I took a chance...
On page 79, I first saw
ADELAIDE there are only 2 times it has been spelled exactly this way, both on a census
In the 1870 SC census it gave
Lucinda Vance(my grgrandma age 18 bn abt 1852)
I have traced all of these siblings migrations.
For 10 years this was embedded in my brain and notes. I have done a lot of traveling to work shops and just to get the feel. Made lots of friends that talk the way I do..genealogy. Some from SC gave me lots of hints.
I looked into all records I could find for Teague and Vance. Vance records did not have these names. The 1860 slave record for TEAGUE, had a female with an guesstimated birth age of 1820 which would have been my gggrandma's year. Nothing else was in any records that I could find for slave names of any kind. So I actually just had settled on that's where the SURNAMES came from..the LAST slaveholder. But for some reason, ancestor's just would not let me rest.
Because I am a member of the Old Edgefield Afro American Genealogy Society, I contacted Ms T. Browder, the reference librarian, with what I had. They were just starting up this branch and she had time to look up members of the VANCE family and marriage partners. She has now turned some of her duties over to others. To make a long story short, I KNOW those 'leaves' on this tree.
Bernice A Bennet wrote a excerpt about the Slave Research Book. Thanks Bernice. With the membership that includes the SC Newsletter and Quill, I have bought many books (3) that I have felt might confirm information. NOTHING was ever found.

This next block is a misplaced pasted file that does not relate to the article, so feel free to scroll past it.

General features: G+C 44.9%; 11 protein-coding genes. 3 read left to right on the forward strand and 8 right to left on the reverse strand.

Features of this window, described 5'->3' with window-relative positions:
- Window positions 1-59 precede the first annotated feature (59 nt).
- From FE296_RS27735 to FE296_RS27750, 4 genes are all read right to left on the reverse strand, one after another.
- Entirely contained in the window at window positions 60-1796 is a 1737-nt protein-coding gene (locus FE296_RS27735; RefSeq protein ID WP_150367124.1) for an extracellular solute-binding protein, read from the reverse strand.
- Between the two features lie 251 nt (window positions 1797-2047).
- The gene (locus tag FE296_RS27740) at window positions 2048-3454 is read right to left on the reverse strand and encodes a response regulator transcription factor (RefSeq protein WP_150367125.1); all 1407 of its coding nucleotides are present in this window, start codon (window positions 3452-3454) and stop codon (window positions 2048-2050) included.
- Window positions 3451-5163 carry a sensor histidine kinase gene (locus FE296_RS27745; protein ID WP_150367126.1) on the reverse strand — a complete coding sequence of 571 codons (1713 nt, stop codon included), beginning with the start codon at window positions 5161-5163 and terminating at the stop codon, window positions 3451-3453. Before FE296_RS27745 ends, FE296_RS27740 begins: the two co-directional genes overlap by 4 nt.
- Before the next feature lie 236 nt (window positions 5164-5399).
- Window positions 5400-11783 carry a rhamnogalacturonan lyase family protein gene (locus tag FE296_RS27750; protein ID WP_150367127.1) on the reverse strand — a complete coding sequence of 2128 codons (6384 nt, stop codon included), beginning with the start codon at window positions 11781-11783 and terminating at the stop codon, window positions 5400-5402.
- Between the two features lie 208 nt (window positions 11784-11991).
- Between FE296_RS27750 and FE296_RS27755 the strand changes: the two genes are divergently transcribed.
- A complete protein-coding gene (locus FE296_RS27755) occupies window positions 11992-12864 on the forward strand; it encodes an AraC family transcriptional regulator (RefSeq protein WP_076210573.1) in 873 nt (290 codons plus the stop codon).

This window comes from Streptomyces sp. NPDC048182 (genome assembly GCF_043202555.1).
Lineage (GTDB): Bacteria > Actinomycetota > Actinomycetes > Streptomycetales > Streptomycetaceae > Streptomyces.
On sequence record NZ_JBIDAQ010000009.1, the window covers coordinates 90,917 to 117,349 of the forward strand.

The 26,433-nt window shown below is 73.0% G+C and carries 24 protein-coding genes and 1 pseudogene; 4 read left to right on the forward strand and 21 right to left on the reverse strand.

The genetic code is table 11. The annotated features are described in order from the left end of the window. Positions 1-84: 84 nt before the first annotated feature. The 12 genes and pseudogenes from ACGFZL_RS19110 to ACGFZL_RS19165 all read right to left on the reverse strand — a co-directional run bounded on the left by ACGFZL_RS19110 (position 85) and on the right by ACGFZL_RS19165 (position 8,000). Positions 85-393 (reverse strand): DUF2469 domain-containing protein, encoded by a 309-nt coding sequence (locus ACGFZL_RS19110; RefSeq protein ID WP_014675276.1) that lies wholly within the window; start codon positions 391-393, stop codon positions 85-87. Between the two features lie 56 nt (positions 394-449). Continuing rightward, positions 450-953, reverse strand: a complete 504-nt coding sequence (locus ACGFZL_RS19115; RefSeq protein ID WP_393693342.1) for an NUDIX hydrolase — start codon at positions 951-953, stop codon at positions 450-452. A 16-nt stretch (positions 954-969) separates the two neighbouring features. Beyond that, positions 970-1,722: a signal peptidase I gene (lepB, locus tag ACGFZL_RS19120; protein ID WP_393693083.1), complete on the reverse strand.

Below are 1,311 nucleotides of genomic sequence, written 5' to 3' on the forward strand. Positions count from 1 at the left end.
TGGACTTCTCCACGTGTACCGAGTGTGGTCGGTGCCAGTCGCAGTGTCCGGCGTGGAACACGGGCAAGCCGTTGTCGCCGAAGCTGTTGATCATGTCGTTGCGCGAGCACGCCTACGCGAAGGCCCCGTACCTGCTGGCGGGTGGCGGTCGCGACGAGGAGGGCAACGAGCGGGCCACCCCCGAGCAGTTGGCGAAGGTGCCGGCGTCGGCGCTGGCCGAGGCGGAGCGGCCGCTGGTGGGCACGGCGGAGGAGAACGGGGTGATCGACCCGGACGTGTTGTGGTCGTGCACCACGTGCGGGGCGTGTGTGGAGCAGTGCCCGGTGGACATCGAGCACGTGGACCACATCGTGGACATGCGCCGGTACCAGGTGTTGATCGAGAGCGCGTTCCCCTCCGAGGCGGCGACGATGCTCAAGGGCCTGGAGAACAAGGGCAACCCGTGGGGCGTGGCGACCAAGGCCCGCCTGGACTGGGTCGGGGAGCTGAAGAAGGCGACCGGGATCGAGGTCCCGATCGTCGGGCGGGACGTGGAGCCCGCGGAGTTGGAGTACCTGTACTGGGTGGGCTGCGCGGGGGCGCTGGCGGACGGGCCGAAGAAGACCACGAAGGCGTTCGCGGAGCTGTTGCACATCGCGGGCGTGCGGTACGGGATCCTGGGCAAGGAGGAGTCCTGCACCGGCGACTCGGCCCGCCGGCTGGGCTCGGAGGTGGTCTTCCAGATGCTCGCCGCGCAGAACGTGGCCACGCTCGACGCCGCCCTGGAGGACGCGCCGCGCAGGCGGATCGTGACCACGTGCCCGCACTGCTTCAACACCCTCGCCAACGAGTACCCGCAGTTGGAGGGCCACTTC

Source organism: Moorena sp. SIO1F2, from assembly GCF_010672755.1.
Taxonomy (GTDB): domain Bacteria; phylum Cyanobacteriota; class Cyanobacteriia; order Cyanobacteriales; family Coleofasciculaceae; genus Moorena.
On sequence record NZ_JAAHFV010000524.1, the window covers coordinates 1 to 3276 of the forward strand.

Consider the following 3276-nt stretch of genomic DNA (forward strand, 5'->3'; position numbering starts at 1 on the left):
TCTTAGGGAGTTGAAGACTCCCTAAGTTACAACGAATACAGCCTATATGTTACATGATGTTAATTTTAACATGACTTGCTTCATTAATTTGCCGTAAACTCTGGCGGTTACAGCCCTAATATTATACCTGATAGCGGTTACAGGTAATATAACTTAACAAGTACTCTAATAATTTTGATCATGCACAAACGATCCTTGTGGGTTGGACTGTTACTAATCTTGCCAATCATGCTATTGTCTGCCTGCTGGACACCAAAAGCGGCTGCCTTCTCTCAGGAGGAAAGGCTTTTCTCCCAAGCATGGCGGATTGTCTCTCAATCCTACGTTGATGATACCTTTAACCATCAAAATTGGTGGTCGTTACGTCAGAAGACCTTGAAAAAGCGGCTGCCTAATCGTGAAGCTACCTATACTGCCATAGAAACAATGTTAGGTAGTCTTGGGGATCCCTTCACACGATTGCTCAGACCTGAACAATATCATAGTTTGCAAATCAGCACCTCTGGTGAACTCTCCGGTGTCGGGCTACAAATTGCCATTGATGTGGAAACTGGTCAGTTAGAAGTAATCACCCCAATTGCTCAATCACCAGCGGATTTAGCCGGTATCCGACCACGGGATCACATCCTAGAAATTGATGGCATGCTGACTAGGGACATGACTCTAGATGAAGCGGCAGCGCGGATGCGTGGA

So I decided to try this book, by doing what Mrs Bennet did. FOR ME it worked. There was ADELAIDE, FRANCIS, HARRIET, ELBERT charted exactly like in 1870. The first family group on Calhoun estate sale list. Lucinda/Lucy was further down purchased by someone else. It may not work for everyone. CALHOUN's Estate made over $118,000 profit for, 47 slaves Oct 27 1863. All these people did not stay in and around SC after sales. Some were transported to MS, Ga., NC and anywhere else slaves were needed for labor. BUT 1865 came, freedom. Some migrated, some changed their surnames. I just have tried everything. I found Lucy in 1900 in Monroe Ms. All of the census up to 1920 said born in Ms. Black people did not know how to fill out these forms. Most were illiterate. On the 1930 census SC was given. Then stuff started making some sense.